I have a certain level of outrage this morning over a report commissioned by the Irish Government, and conducted at great expense by international experts, which found that the same Irish Government was blameless in a major national disaster, one that threatens the health, and indeed the lives, of many of our citizens. I am not referring to the Nyberg Report into our property-bubble driven banking crisis, which after its solemn deliberations were over, and a trifling million euro spent, told us that we had a property-bubble-driven banking crisis.
No, other than the opportunity cost to our health and social services of the million, and the frustration of those who hoped that it would lead to the sight of hooded bankers, developers and Fianna Failers being paraded to the gallows, the Nyberg Report won't actually cause any damage. It's harmless waffle.
The situation may be entirely different with the as yet unpublished but widely leaked Meridian Productivity Report into the Dublin paediatric hospitals, a report which, if misinterpreted, has real potential to harm Irish children. Why?
Readers may remember the controversy about the effects of budgetary cutbacks on Our Lady's Hospital for Sick Children in Crumlin, a fine institution that has achieved an international reputation for excellence in paediatric medicine and surgery despite being quite grotesquely understaffed and chronically underfunded (I refer readers to the articles section of my website www.JohnCrown.ie).
As a result, waiting lists are unconscionable, with corrective surgery for children with crooked spines a particularly egregious example. Tragically, the average Irish patient has worse spinal deformity at the time of surgery than international comparators. Delayed surgery means more expensive surgery, with longer rehabilitation and greater complications. It's not just immoral, it's dumb.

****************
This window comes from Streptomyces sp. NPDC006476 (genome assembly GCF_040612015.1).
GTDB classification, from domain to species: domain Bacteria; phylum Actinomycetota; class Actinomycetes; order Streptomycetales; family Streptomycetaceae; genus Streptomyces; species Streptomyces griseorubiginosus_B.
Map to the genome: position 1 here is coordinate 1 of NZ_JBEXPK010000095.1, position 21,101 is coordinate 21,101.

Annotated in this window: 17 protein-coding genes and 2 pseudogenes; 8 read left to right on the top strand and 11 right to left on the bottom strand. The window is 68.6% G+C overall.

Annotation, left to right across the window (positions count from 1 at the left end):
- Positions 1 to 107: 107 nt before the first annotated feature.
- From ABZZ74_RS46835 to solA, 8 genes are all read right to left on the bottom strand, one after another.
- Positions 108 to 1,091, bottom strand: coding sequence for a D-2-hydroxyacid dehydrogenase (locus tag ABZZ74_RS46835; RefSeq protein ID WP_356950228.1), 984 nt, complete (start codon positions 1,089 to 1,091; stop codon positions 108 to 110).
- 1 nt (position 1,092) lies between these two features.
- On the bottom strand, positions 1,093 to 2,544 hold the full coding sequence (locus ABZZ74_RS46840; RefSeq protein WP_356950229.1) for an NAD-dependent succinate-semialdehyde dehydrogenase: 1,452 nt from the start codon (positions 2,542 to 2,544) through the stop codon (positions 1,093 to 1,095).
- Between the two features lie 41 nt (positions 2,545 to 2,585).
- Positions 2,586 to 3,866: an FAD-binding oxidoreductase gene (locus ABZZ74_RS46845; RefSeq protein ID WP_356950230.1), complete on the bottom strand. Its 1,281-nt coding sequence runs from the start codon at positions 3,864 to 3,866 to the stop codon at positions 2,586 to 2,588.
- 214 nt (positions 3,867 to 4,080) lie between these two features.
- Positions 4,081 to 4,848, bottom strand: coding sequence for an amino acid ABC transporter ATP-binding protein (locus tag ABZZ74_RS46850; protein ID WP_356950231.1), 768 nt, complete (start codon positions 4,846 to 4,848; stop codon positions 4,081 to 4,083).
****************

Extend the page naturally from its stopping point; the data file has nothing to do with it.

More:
Yet, according to Meridian, operating theatres are working at far less than capacity due to management inefficiencies. The implication that is already being taken is that the hospitals are, in fact, adequately funded by Government (who entirely coincidentally paid for the report), and that treatment delays are due to internal hospital-level inefficiencies.
The reality is somewhat different. The HSE and Department of Health positively demand inefficiency of all of our public hospitals. Operating theatres running at full capacity cost more money than empty operating theatres. How do we keep them empty? Simple. Close the beds which the surgery patients need. This is exactly what has happened in Crumlin. Many beds have been closed down to enable the hospital to live within its HSE-mandated budgetary constraints.
If the bed is closed, the patient who needs the operation can't get in, and the operating theatre is empty.
In fact, Meridian Productivity, who are a British management consultancy who seem to specialise in government-funded work, should compare Crumlin to other institutions, such as Birmingham Children's Hospital, if they want a measure of efficiency. Birmingham has roughly the same number of beds as Crumlin, but three times as many specialists and twice the operating budget.
If the new Minister of Health James Reilly succeeds in implementing the type of reform that his Government espouses, then these problems will cease overnight. Institutions will have the incentive to use every resource efficiently.
However, if we persist in our plan to make an unprecedentedly generous foreign aid donation equivalent to 1,000 times the annual Crumlin budget to the dummkopfs who thought our real estate market was a good investment, then we will see a lot more empty operating theatres and beds.
John Crown is a consultant oncologist, and a candidate for Seanad Eireann the NUI panel. www.johnCrown.ie